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Introgression dynamics from invasive pigs into wild boar following the March 2011 natural and anthropogenic disasters at Fukushima

Citation

Anderson, Donovan et al. (2021), Introgression dynamics from invasive pigs into wild boar following the March 2011 natural and anthropogenic disasters at Fukushima, Dryad, Dataset, https://doi.org/10.5061/dryad.qnk98sfgz

Abstract

Natural and anthropogenic disasters have the capability to cause sudden extrinsic environmental changes and long-lasting perturbations including invasive species, species expansion, and influence evolution as selective pressures force adaption. Such disasters occurred on March 11th 2011, in Fukushima, Japan when an earthquake, tsunami, and meltdown of a nuclear power plant all drastically reformed anthropogenic land use. Here, we demonstrate, using genetic data, how wild boar (Sus scrofa leucomystax) have persevered against these environmental changes, including an invasion of escaped domestic pigs (Sus scrofa domesticus). Concurrently, we show evidence of successful hybridization between pigs and native wild boar in this area, however in future offspring, the pig legacy has been diluted through time. We speculate that the range expansion dynamics inhibit long-term introgression and introgressed alleles will continue to decrease at each generation while only maternally inherited organelles will persist. Using the gene flow data among wild boar, we assume that offspring from hybrid lineages will continue dispersal north at low frequencies as climates warm. We conclude that future risks for wild boar in this area include intraspecies competition, revitalization of human related disruptions, and disease outbreaks.

Methods

The wild boar muscle samples used were collected from 191 wild boar, all of which were morphologically identified as typical wild boar in Japan, captured in or nearby the Fukushima evacuated zone from 2015 to 2018. Additional wild boar samples from the period prior to the 2011 evacuations, were provided by prefectural hunters, which included 25 muscle samples from a wild boar population in Ibaraki Prefecture, south of Fukushima Prefecture; 10 muscle samples from Yamagata Prefecture and seven muscle samples from Miyagi Prefecture, both north of Fukushima Prefecture. GPS coordinates, sex, and estimated age based on tooth erosion patterns were recorded at the trap sites prior to sampling. Additionally, the birth period of wild boar was approximated using sampling year and age data. Ten pig muscle samples were obtained from a Fukushima pig slaughterhouse or purchased from a Fukushima prefectural meat market in 2016. In total, 243 samples were assayed for this study. All samples were stored individually at −20 °C in 99.5% ethanol until DNA extraction. Total genomic DNA was extracted using the Gentra PureGene Blood & Tissue kit (QIAGEN, CA, USA), according to manufacturer’s instructions.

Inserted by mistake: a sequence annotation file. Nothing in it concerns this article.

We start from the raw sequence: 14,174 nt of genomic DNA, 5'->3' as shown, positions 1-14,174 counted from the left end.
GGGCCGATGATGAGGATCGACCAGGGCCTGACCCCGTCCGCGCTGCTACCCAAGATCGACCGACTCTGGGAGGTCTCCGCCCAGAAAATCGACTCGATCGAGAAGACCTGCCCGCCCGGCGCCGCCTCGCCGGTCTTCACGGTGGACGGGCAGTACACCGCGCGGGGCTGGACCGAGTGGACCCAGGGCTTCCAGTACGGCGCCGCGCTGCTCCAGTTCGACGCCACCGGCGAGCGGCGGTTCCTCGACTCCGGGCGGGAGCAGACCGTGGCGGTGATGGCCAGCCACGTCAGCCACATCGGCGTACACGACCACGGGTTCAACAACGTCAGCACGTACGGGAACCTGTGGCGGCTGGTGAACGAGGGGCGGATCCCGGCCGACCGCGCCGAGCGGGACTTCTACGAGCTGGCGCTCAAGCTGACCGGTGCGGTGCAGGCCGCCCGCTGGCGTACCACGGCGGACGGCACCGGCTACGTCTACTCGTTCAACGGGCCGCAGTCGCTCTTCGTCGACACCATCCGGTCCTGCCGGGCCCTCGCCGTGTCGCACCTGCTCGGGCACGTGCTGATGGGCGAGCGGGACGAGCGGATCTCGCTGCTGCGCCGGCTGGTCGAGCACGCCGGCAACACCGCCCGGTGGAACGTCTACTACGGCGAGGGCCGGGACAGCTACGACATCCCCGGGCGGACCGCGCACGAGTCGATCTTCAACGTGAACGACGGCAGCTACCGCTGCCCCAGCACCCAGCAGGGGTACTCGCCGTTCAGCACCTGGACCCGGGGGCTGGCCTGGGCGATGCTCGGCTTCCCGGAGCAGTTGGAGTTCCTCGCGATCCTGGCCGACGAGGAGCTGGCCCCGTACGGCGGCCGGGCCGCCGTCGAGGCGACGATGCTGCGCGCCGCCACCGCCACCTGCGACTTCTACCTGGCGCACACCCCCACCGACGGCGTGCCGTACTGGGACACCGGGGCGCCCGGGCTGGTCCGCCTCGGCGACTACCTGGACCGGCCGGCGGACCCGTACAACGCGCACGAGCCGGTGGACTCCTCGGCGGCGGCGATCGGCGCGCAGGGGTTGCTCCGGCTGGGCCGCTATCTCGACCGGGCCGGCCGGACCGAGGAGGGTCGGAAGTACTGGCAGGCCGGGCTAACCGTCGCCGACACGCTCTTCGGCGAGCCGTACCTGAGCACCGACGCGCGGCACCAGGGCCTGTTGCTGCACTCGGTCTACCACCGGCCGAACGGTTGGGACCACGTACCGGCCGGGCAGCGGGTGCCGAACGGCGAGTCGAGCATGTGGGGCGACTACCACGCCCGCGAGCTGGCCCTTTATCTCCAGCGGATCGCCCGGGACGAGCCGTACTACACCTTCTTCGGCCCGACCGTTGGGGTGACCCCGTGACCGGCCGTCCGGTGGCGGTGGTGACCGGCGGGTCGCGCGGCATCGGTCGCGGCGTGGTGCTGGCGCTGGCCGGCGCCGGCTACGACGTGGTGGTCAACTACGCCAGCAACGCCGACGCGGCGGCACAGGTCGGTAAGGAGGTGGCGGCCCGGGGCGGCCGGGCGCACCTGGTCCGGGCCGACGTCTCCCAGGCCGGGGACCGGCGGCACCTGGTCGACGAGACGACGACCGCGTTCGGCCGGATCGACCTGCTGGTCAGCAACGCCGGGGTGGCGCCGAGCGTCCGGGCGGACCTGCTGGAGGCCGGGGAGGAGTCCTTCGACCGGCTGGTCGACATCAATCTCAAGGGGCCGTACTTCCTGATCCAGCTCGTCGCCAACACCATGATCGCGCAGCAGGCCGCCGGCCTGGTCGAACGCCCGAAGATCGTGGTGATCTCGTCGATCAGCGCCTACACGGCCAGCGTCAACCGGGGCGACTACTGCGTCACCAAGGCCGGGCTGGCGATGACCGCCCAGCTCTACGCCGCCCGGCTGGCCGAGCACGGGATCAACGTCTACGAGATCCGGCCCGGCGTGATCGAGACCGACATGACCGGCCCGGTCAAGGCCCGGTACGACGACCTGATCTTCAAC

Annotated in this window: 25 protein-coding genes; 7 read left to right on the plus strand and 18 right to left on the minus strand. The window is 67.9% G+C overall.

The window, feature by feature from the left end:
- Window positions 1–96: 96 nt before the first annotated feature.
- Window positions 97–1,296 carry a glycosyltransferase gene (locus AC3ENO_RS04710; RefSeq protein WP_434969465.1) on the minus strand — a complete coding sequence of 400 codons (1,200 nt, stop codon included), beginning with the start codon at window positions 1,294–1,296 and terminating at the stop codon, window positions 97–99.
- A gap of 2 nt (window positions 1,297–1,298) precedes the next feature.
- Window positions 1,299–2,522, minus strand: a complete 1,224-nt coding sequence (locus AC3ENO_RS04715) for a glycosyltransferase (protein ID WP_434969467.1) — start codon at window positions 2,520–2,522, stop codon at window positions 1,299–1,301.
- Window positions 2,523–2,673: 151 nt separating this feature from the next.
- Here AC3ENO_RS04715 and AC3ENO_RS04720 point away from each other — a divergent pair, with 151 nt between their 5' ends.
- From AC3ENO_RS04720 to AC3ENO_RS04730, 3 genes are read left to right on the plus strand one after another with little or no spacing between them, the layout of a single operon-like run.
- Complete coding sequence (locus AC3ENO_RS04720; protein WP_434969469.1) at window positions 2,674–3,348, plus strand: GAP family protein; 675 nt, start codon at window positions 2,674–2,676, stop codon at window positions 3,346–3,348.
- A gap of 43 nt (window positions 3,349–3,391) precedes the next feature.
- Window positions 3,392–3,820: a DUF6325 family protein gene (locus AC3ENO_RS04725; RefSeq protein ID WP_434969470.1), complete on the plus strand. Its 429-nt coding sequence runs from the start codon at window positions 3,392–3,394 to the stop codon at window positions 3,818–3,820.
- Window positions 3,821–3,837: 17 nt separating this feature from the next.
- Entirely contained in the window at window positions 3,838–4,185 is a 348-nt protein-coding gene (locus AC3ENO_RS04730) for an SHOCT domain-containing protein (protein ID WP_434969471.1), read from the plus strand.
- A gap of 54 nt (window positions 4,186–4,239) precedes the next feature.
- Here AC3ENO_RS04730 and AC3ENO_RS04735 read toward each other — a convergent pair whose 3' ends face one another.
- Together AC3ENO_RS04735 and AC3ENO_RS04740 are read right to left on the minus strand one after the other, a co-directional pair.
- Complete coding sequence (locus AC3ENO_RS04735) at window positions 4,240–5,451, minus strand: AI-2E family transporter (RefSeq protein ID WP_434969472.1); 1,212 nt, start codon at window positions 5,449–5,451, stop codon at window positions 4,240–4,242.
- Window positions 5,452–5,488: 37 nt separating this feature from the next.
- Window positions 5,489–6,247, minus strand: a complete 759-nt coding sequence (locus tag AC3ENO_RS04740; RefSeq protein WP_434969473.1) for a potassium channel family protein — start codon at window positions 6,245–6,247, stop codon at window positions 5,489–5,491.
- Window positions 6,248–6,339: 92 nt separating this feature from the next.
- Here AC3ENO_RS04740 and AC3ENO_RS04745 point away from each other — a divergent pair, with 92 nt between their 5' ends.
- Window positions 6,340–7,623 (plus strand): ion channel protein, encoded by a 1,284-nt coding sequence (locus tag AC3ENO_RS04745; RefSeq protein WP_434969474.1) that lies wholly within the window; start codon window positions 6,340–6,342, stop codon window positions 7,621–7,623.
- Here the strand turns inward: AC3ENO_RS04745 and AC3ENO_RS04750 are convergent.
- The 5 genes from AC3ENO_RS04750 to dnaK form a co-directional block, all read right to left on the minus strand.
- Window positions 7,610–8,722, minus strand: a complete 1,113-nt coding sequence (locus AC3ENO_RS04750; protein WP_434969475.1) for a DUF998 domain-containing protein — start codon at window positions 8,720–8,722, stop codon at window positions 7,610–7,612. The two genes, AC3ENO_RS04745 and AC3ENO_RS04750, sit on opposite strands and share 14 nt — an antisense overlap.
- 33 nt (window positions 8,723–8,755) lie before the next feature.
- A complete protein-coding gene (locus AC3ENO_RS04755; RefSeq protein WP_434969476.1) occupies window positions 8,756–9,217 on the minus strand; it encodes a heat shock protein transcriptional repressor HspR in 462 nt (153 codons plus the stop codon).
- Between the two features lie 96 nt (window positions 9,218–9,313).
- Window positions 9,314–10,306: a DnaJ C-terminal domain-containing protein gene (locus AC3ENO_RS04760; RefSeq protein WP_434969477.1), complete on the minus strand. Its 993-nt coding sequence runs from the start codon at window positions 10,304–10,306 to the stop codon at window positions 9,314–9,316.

All data were collected via common practices and genetic analysis: 

Mitochondrial DNA. The mtDNA sequences provide material lineage information and can be used to identify wild boar with pig maternal ancestry for many distant generations. The mtDNA sequences were obtained from previous literature for all samples in this study (Anderson et al. 2019, Nagata et al. 2006) In brief, the mtDNA control region was successfully amplified and partial sequences (713-bp) were determined from all samples. DNA sequencing data was viewed from FinchTV chromatogram viewer version 1.5.0 (Geospiza Inc., WA, USA).

Nuclear microsatellites. Nuclear microsatellite (STR) data were analyzed to determine the genetic structure of wild boar and the extent of domestic pig introgression into the local wild boar population. A total of 24 STR loci were selected and genotyped for our study populations based on the allele frequencies and the amplification for each of these markers in pure species individuals (see Anderson et al. 2020). All 24 markers were developed by previous studies Rohrer et al. 1994, Krause et al. 2002, Karlskov-Mortensen et al. 2007; and recommended by the Food and Agriculture Organisation of the United Nations database. All samples were analyzed as described in Anderson et al. 2020. In brief, PCR amplification was performed in 5 μL reactions using the QIAGEN Multiplex PCR Kit (QIAGEN, CA, USA) and a protocol for fluorescent dye-label [34]. Each sample reaction contained 10 to 20 ng of genomic template DNA, 2.5 μL of Multiplex PCR Master Mix, 0.1 μM of forward primer, 0.2 μM of reverse primer, and 0.1 μM of fluorescently labeled primer. Product sizes were determined using an ABI PRISM 3130 Genetic Analyzer and GeneMapper software (Applied Biosystems, MA, USA).

Usage Notes

Please see the associated manucript, and Supplement, uploaded here and available from PRSB when the paper is published. How the datasets were used, and replicable analyses can be done. We recommend that future studies use this data to assess the fitness of these hybrids (wild boar x pig) and better characterize their ecological niche using range expansion models and their ecological interactions. 

Funding

Nippon Life Insurance Foundation

Norges Forskningsråd, Award: 223268/F50